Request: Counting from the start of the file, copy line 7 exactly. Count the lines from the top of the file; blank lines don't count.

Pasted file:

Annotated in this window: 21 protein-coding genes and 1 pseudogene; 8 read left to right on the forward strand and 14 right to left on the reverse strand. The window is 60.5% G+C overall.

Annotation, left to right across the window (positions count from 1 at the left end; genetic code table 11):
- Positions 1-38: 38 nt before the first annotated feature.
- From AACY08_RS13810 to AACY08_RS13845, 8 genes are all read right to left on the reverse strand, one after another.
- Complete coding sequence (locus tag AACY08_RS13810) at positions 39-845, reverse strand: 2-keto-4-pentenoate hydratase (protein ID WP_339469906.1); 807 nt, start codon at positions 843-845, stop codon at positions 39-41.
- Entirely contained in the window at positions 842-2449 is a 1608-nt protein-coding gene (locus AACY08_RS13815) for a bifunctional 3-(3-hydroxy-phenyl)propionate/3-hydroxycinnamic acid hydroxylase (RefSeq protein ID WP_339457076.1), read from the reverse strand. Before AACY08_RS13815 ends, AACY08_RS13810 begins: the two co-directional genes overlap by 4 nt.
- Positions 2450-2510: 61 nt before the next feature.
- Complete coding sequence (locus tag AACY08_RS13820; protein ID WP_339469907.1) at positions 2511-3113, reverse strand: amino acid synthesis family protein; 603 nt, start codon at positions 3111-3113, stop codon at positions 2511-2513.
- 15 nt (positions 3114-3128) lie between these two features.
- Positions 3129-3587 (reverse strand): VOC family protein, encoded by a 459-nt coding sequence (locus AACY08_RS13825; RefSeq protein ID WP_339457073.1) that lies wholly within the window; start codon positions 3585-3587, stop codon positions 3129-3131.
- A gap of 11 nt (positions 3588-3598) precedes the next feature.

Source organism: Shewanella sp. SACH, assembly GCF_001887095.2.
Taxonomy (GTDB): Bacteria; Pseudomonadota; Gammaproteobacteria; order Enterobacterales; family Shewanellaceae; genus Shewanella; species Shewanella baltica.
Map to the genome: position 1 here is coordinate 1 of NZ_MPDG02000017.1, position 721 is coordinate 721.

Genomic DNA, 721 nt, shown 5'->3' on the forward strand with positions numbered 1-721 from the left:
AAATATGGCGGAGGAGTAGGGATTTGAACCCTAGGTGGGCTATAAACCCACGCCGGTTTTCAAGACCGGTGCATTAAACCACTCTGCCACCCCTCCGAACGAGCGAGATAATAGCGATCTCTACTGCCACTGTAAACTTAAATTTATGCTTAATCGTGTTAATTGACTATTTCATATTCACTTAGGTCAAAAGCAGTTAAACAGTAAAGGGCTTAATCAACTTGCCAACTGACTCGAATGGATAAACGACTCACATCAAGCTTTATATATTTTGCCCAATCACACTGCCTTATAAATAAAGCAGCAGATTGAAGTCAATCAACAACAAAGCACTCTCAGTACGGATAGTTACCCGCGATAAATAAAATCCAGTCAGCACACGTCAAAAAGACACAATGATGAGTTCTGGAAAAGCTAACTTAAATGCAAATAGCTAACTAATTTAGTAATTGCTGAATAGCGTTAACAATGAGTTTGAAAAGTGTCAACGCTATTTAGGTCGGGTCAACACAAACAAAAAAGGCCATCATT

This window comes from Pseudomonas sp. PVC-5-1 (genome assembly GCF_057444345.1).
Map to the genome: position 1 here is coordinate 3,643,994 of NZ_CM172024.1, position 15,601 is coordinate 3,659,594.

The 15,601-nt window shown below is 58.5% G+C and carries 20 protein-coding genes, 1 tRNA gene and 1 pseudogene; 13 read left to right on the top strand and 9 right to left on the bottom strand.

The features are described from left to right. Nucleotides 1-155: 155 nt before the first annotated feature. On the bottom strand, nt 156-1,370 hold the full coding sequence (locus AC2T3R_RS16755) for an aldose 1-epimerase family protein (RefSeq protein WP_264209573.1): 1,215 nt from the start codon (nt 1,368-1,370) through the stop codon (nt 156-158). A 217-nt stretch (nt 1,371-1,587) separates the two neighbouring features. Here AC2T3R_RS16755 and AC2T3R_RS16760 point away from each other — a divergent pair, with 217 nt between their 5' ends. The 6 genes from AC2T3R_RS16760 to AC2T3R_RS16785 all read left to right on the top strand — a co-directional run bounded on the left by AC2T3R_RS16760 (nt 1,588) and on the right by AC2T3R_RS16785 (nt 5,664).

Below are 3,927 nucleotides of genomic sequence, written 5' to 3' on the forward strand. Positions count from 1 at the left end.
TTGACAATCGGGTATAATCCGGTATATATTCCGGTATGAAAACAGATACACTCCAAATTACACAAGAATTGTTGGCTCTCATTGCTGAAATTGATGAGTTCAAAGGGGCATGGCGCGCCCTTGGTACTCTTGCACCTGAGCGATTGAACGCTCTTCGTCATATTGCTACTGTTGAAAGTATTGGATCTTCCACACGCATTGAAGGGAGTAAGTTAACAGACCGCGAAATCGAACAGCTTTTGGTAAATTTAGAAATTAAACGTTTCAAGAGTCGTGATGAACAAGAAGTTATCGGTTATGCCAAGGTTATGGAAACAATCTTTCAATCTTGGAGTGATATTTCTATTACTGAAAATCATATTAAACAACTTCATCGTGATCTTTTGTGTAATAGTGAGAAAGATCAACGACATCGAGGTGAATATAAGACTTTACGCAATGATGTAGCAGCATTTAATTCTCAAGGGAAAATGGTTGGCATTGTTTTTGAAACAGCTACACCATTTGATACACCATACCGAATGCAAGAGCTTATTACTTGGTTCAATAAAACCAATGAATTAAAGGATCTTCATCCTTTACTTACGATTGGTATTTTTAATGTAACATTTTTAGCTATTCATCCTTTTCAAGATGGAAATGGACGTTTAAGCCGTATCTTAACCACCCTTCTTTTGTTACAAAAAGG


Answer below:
- Positions 2450-2510: 61 nt before the next feature.